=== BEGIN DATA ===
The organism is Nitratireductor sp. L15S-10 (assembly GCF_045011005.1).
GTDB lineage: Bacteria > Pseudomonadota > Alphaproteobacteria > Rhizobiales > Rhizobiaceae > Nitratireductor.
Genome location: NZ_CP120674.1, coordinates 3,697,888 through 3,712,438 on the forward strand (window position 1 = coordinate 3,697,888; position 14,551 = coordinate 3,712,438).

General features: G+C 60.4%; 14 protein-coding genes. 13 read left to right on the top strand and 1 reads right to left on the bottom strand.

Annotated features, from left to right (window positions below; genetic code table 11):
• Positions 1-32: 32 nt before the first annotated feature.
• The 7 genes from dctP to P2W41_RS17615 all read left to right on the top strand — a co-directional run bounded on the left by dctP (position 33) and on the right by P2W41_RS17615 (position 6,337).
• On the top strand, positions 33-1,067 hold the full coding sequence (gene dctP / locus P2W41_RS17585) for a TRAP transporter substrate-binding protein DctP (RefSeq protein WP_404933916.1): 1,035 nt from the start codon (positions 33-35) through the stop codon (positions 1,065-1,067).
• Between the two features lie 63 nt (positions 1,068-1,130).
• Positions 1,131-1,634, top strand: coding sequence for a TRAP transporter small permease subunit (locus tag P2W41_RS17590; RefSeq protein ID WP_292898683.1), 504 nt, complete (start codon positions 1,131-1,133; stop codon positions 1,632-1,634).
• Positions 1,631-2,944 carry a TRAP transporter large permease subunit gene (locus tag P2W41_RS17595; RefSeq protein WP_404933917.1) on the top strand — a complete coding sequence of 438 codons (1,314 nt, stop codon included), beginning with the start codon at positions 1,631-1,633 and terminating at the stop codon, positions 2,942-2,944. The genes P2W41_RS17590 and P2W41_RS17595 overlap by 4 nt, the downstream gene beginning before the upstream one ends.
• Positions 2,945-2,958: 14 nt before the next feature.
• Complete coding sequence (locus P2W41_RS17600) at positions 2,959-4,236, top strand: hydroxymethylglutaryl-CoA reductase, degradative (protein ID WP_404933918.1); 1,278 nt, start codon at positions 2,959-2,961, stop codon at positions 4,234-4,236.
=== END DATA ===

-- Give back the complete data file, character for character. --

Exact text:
The organism is Nitratireductor sp. L15S-10 (assembly GCF_045011005.1).
GTDB lineage: Bacteria > Pseudomonadota > Alphaproteobacteria > Rhizobiales > Rhizobiaceae > Nitratireductor.
Genome location: NZ_CP120674.1, coordinates 3,697,888 through 3,712,438 on the forward strand (window position 1 = coordinate 3,697,888; position 14,551 = coordinate 3,712,438).

General features: G+C 60.4%; 14 protein-coding genes. 13 read left to right on the top strand and 1 reads right to left on the bottom strand.

Annotated features, from left to right (window positions below; genetic code table 11):
• Positions 1-32: 32 nt before the first annotated feature.
• The 7 genes from dctP to P2W41_RS17615 all read left to right on the top strand — a co-directional run bounded on the left by dctP (position 33) and on the right by P2W41_RS17615 (position 6,337).
• On the top strand, positions 33-1,067 hold the full coding sequence (gene dctP / locus P2W41_RS17585) for a TRAP transporter substrate-binding protein DctP (RefSeq protein WP_404933916.1): 1,035 nt from the start codon (positions 33-35) through the stop codon (positions 1,065-1,067).
• Between the two features lie 63 nt (positions 1,068-1,130).
• Positions 1,131-1,634, top strand: coding sequence for a TRAP transporter small permease subunit (locus tag P2W41_RS17590; RefSeq protein ID WP_292898683.1), 504 nt, complete (start codon positions 1,131-1,133; stop codon positions 1,632-1,634).
• Positions 1,631-2,944 carry a TRAP transporter large permease subunit gene (locus tag P2W41_RS17595; RefSeq protein WP_404933917.1) on the top strand — a complete coding sequence of 438 codons (1,314 nt, stop codon included), beginning with the start codon at positions 1,631-1,633 and terminating at the stop codon, positions 2,942-2,944. The genes P2W41_RS17590 and P2W41_RS17595 overlap by 4 nt, the downstream gene beginning before the upstream one ends.
• Positions 2,945-2,958: 14 nt before the next feature.
• Complete coding sequence (locus P2W41_RS17600) at positions 2,959-4,236, top strand: hydroxymethylglutaryl-CoA reductase, degradative (protein ID WP_404933918.1); 1,278 nt, start codon at positions 2,959-2,961, stop codon at positions 4,234-4,236.